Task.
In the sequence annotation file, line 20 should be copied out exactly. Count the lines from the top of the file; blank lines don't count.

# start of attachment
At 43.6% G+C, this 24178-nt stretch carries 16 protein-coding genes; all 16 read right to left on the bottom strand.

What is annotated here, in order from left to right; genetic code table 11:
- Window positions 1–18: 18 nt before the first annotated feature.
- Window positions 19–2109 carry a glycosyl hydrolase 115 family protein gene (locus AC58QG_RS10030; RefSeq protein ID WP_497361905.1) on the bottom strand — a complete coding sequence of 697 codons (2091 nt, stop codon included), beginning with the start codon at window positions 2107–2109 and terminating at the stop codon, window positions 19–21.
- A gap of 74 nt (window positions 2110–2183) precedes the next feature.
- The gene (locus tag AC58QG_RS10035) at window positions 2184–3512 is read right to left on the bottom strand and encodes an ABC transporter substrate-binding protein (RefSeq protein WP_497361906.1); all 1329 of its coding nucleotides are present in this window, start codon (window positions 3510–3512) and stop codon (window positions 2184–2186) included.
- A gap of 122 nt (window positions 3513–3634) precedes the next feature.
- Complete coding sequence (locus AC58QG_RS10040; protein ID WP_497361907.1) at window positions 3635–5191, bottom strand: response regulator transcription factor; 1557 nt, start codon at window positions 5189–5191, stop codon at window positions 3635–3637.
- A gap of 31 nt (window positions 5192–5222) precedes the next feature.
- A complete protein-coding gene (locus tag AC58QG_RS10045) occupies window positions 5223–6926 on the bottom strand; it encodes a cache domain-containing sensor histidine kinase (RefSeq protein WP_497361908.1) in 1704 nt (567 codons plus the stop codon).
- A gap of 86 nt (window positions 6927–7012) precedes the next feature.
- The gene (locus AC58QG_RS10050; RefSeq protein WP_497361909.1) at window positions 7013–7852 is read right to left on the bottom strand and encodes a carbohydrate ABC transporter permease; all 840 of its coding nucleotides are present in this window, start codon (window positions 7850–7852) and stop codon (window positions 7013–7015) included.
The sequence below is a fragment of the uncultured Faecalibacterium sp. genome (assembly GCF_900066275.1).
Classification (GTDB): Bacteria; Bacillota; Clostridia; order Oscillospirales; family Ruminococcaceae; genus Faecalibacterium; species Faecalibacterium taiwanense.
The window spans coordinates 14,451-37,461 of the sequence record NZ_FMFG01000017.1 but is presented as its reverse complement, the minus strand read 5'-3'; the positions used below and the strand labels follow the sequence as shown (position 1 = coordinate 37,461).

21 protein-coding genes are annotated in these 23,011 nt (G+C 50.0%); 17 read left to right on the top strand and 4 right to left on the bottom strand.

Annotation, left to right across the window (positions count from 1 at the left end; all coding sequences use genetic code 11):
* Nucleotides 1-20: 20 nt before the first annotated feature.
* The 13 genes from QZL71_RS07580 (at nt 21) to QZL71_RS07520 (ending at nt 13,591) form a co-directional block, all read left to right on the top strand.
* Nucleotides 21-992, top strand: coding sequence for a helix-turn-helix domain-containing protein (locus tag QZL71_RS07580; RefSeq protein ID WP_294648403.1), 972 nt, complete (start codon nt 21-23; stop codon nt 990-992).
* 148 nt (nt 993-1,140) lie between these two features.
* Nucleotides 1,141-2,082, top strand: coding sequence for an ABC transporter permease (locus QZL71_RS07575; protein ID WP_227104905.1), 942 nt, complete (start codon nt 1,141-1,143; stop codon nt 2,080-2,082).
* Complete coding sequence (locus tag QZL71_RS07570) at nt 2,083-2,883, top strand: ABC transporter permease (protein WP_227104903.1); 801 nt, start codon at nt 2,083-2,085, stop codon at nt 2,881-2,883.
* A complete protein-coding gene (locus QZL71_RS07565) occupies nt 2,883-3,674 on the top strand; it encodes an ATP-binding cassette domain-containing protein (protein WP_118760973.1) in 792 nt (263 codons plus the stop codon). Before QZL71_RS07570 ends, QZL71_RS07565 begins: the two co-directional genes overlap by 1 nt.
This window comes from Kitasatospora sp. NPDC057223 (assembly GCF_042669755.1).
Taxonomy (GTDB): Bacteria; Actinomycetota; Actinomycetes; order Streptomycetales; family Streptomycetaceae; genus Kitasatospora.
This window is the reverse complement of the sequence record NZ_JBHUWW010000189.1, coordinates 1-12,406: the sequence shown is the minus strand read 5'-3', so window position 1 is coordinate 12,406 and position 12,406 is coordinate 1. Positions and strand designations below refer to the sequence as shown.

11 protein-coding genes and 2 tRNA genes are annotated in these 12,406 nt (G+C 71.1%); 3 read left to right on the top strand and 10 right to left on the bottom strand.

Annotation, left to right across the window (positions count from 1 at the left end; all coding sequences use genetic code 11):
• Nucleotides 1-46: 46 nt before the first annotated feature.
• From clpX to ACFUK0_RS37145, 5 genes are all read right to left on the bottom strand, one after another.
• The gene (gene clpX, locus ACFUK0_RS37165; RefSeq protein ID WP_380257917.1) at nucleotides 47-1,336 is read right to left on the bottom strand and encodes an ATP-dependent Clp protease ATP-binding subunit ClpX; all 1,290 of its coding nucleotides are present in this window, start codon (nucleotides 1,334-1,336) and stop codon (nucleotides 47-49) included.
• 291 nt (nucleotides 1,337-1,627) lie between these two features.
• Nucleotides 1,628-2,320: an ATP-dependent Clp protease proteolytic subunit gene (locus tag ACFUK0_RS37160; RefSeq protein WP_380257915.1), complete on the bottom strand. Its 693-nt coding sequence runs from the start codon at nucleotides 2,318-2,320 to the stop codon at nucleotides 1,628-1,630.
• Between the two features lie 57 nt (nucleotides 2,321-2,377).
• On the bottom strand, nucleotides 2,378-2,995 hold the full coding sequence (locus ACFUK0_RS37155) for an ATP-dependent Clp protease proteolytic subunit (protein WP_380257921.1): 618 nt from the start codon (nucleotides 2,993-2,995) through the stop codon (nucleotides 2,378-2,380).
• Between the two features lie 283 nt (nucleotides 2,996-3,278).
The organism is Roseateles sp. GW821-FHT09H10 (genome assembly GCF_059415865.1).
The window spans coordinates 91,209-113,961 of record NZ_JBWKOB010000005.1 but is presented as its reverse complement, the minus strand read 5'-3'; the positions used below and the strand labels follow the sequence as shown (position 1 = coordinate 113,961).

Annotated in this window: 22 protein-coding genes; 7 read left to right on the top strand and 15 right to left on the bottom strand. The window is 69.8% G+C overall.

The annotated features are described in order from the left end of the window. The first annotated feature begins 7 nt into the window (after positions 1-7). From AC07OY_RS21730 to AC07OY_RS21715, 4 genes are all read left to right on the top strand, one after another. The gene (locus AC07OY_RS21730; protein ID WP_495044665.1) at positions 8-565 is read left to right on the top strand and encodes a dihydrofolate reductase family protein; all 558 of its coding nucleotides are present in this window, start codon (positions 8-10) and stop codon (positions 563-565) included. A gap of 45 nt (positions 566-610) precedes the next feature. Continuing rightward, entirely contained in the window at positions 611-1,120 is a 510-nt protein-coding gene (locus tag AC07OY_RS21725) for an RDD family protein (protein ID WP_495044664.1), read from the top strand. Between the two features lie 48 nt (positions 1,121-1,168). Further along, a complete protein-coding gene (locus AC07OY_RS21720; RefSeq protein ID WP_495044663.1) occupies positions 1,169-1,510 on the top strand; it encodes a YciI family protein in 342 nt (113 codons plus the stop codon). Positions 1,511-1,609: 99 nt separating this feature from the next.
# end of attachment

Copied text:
* Nucleotides 21-992, top strand: coding sequence for a helix-turn-helix domain-containing protein (locus tag QZL71_RS07580; RefSeq protein ID WP_294648403.1), 972 nt, complete (start codon nt 21-23; stop codon nt 990-992).